Sex-associated features of circulating phagocyte metabolic profile in rats with MSG-induced obesity

Quantitative and functional characteristics of circulating phagocytes in male and female control animals had differences. PhP, PhI and intracellular ROS generation values were significantly higher in females than in males (Fig. 5a–f). Meanwhile, granulocytes from both males and females responded positively to treatment with PMA in vitro, whereas monocytes did not respond to this oxidative metabolism stimulator (Fig. 5e,f).

Figure 5
Figure 5

Functional activity of circulating phagocytes in female and male rats with monosodium glutamate-induced obesity (MSG, n = 8). (a,b) Phagocytosis percentage of granulocytes and monocytes, respectively; (c,d) phagocytosis index of granulocytes and monocytes, respectively; (e,f) intracellular ROS generation by granulocytes and monocytes, respectively. Data are presented as mean ± SD. *P < 0.05 was considered significant compared to the corresponding values of the control animal group. $P < 0.05 was considered significant, compared to the values of the corresponding unstimulated cells. Comparisons between sexes (ANOVA) are shown as follows: #p < 0.05.

Development of MSG-induced obesity was accompanied by distinct alterations in circulating phagocyte quantitative indices, and metabolic profile in male and female animals. Percentage of circulating phagocytizing monocytes and granulocytes was increased in obese female and male rats, as compared to their non-obese counterparts (Fig. 5a,b). However, phagocytosis intensity in obese females remained unchanged, whereas PhI values of circulating granulocytes in obese male animals were 3.3 times higher than in control animals (Fig. 5c,d). Most profound differences in obese male and female animals were registered in the circulating phagocyte oxidative metabolism. Intracellular ROS-generation in phagocytes from obese females was sharply decreased, as compared to the control animals, whereas in male rats with MSG-induced obesity, circulating granulocytes demonstrated significantly enhanced oxidative metabolism (a 5.8-fold increase) (Fig. 5e,f). The oxidative metabolic reserve of the cells, after stimulation with PMA in vitro, was not detected. In the case of male rats, this indicates that oxidative metabolism of circulation phagocytes was activated ad summum.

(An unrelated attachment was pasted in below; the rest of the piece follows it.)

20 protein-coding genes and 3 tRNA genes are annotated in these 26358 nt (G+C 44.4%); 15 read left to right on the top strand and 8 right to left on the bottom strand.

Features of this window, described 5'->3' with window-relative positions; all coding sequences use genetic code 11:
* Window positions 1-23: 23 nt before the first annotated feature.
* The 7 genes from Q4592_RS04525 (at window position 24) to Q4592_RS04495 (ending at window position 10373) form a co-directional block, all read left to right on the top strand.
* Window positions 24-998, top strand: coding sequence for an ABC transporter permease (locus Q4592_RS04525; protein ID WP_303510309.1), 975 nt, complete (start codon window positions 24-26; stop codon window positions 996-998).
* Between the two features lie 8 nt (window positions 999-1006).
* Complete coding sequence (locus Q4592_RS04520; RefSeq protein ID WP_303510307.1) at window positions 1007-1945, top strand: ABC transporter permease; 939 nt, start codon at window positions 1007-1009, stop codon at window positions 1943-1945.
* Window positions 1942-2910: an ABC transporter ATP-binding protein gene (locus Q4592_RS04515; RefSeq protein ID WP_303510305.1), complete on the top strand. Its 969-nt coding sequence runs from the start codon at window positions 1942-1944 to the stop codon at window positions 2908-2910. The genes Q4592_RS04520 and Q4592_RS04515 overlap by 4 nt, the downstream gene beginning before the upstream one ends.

Despite the numerous approaches to the prevention and treatment of obesity, the prevalence of this pathology, and the various associated disorders keep growing. Obesity related mortality and morbidity differ by sex4,29. One of the most important pathogenic factors – in the development of obesity-induced insulin resistance, as well as type-2 diabetes, cardiovascular disease, and other related co-morbidities – is chronic meta-inflammation, which is a constant state of immune system that is characterized by the pro-inflammatory activation of immune cells of different locations30,31. Sexual dimorphism is inherent in the functioning of the immune system9,10. Despite this fact, the involvement of the sex-based differences in the immune reactivity in the aetiology of obesity, gender inequality remains largely understudied and poorly understood. This concerns, in particular, the neuro-endocrine form of obesity, which is caused by MSG32.